Guest Editorial
Monday | 28 November, 2011 | 1:36 pm

Decoding the decision process

By David Morgenstern

Avoid typical pitfalls to ensure a new software system is installed successfully 

guesteditNovember 2011 - As today’s metals companies look at an increasingly competitive market, some are turning to software technology to increase efficiencies and improve customer service. However, selecting and implementing an enterprise software system can be a daunting experience.

Many metals companies run legacy systems that are 10, 15, even 30 years old or older. Often, the original software is no longer supported or the software company has ceased to exist. In other cases, the software was developed internally and has been updated and maintained throughout the years. Almost always, these systems have not evolved and various manual, paper-based workarounds have developed around the software gaps.

Different events can trigger the search for a new software system, from a new owner to a new line of business.

Experiences with unscrupulous vendors have led companies to develop defensive approaches to buying software. In an effort to keep vendors at a safe distance, buyers request vendors fill out an RFP and perform demonstrations of their software. Although both RFPs and demonstrations can aid in a decision process, very little meaningful interaction is established between the two companies.

Address concerns
Buyers tend to focus on the functionality aspect of the solution, and vendors are happy to comply. A series of demonstrations can get team members excited, but does the functionality demonstrated address true business pains and challenges?

A business-focused vendor can bring helpful experience to the table. Together, both parties can investigate the goals of the business, prioritizing the areas of value that need to be met to provide the maximum areas of return. Once this understanding has been established, a trustworthy vendor will help perform a gap analysis to determine if the solution meets the defined needs. Through collaborative interaction, the company and vendor can establish a realistic implementation plan to achieve the understood business goals. The total cost of the solution should correspond with the defined value that the business will achieve after completion of the project.

Most buyer-vendor interactions do not follow the above paradigm, however. Buyers tend to focus on technology and pricing. Vendors tend to focus on the features that differentiate them from the competition and will be the most impressive in a demo. Not enough attention is paid to implementation methodology and project-management skills the vendors bring to the table.

Avoid pitfalls
In the software business, large projects often end in failure and over budget, with the original project supporters being fired. How can today’s metals companies benefit from the tremendous advantages a new software system can bring while mitigating risk?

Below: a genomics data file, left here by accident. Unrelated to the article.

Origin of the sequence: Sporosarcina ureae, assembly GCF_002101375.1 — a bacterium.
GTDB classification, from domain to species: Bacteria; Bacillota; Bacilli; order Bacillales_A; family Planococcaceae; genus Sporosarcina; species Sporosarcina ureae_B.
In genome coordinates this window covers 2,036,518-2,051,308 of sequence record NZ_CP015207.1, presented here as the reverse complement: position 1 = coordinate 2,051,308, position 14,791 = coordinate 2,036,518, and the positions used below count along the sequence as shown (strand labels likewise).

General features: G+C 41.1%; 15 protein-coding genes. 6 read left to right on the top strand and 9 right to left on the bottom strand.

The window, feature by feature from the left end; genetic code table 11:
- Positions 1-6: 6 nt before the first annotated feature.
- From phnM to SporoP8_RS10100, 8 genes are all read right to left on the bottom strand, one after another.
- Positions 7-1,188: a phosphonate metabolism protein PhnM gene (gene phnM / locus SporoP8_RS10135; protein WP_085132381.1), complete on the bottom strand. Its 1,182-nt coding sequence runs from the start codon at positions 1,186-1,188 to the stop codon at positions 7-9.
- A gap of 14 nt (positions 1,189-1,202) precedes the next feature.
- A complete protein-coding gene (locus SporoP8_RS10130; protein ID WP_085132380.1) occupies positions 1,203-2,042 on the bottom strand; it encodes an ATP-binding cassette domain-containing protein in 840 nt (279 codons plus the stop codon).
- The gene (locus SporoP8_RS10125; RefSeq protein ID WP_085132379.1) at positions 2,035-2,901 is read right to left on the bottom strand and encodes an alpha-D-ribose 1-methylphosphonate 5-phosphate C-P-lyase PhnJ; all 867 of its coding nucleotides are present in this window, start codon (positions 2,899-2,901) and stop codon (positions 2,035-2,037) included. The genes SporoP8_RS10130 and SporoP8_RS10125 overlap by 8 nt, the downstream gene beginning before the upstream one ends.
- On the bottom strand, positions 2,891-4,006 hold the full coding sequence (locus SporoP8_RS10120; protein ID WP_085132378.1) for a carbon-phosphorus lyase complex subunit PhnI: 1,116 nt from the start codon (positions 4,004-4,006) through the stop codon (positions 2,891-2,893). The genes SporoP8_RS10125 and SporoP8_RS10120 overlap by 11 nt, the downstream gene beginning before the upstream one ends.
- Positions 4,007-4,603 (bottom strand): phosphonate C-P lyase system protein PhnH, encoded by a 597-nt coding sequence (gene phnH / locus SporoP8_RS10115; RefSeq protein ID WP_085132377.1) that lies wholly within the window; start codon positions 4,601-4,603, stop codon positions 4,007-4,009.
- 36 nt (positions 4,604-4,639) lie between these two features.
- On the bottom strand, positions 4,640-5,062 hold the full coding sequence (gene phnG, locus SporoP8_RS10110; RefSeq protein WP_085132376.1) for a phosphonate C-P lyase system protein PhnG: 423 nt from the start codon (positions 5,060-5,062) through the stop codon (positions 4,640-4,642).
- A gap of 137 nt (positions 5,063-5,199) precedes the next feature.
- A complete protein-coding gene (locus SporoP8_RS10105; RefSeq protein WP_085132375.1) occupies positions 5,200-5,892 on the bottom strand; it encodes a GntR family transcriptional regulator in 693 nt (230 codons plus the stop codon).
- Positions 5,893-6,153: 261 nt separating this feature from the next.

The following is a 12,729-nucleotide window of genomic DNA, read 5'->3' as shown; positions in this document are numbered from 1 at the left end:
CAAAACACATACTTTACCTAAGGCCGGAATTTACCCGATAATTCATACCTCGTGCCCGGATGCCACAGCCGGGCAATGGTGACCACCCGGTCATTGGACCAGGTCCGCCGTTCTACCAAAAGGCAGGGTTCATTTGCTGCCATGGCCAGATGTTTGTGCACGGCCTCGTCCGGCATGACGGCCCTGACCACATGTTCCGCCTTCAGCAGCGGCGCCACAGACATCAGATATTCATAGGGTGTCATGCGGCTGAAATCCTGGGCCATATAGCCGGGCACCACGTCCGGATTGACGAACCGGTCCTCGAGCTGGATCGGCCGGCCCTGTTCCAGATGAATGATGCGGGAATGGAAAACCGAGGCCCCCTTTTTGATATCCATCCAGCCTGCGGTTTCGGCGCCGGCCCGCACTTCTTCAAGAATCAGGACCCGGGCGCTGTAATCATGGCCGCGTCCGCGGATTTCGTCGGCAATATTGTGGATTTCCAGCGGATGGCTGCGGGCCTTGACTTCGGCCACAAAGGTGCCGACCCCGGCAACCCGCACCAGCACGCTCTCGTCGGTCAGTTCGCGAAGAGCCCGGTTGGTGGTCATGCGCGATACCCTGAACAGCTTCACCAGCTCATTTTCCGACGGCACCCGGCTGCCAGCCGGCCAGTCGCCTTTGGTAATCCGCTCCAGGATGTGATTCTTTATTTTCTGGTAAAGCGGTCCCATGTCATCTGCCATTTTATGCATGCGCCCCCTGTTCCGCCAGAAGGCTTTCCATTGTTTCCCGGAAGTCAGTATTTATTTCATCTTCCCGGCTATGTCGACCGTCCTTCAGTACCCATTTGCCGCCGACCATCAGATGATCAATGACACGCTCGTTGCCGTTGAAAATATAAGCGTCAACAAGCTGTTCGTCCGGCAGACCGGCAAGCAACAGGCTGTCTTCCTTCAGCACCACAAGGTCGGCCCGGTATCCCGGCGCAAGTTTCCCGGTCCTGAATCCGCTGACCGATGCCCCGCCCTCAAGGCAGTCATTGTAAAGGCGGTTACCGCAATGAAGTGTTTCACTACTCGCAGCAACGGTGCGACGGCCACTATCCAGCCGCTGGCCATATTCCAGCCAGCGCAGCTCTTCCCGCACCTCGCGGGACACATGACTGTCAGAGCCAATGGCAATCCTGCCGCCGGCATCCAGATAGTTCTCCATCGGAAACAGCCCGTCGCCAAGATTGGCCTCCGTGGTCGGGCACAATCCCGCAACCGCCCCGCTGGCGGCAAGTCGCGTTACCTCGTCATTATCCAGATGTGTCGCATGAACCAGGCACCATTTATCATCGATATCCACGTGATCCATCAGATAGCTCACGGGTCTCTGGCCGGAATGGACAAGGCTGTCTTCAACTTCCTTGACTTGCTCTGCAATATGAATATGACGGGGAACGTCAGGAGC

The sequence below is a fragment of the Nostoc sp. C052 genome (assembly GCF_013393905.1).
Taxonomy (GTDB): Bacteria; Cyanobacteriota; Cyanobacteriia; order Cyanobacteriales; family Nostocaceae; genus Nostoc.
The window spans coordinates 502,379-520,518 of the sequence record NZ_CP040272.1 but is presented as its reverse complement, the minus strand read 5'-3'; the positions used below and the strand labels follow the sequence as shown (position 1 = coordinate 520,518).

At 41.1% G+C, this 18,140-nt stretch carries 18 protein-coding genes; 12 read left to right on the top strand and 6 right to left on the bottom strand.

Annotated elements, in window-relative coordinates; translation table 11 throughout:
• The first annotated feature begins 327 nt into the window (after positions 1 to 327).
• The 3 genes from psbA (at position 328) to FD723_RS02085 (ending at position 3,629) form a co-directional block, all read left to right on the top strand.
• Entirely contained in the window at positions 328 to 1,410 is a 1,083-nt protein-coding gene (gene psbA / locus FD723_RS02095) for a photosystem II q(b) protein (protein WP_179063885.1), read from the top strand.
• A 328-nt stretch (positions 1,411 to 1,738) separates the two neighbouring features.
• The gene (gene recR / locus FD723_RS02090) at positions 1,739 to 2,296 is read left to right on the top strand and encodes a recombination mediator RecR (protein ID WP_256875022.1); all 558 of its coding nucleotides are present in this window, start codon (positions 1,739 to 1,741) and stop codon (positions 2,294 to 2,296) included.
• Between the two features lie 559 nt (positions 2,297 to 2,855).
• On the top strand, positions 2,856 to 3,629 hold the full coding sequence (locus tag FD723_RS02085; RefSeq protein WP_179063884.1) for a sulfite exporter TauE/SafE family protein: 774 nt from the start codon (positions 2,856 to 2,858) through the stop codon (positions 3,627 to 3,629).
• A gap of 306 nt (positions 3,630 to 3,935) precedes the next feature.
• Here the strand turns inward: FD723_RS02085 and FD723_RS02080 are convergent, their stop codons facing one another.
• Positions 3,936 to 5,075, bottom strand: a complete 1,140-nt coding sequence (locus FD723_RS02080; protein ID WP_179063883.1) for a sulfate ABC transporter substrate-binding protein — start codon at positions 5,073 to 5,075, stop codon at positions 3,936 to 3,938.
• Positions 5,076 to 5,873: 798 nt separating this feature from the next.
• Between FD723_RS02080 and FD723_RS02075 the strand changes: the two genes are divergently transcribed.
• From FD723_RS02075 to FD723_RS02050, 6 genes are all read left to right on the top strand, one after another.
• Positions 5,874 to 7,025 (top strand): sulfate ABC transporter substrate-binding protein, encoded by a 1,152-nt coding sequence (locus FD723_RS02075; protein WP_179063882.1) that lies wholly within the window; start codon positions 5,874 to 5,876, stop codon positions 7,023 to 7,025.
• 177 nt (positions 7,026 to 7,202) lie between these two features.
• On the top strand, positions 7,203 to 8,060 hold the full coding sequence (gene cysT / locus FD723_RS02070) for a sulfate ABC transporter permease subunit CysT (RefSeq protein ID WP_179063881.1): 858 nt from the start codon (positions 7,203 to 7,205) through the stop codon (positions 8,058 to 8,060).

Determine the cost of the problem. Before undertaking a software implementation, a company should measure the cost of the problem. If there is not a significant cost, it is not worth fixing. Some software companies can help with this exercise, but many apply suspect ROI formulas, which are generic in nature and whose only goal is to provide a justification for their price.

Establish clear business goals. What are the concrete goals the business wishes to achieve? Increased productivity? Increased sales? Automation of shop floor processes? Determine clear metrics for how these goals will be measured, and measure your progress against these goals during and after the project.

Engage senior management. Leaders must be fully committed and engaged. The decision and support of the implementation process cannot be relegated only to IT or a project manager.

Don’t select a vendor based on a demo. Despite common belief, most software vendors have relatively comparable systems. Certain vendors will be stronger in some areas, which other vendors will compensate for elsewhere. Communication is as important as the software: Does your vendor speak business or technology? Does your vendor listen and ask questions or simply tell you why the software is their best choice?

Choose on ability to deliver, not lowest price. How realistic is the implementation quote? Be suspicious of implementations that sound fast and easy. Was the vendor’s implementation staff involved in creating the quote? What is the vendor’s project management and implementation methodology? Ask the vendor to provide a detailed project plan.

Appoint a full-time internal project manager. Don’t expect the software vendor’s project manager to handle all aspects of the project. It is important for companies to have an internal project manager who can keep the project on track and on budget. He or she must command adequate respect within the company to get things done. When a roadblock occurs, the project manager should have no qualms about asking for support from senior management.

Remember, despite what vendors claim, each project is unique. Just because a vendor says they have implemented their software at another service center, coil processor, tube mill or fabricator, does not mean the solution will fit your business. Choosing the right software vendor partner for your company can be a critical step in the direction of growth and increased profitability.  MM

David Morgenstern is vice president of marketing and sales at Verticent Inc., Tampa, Fla. He has more than 14 years of experience marketing and selling enterprise software.

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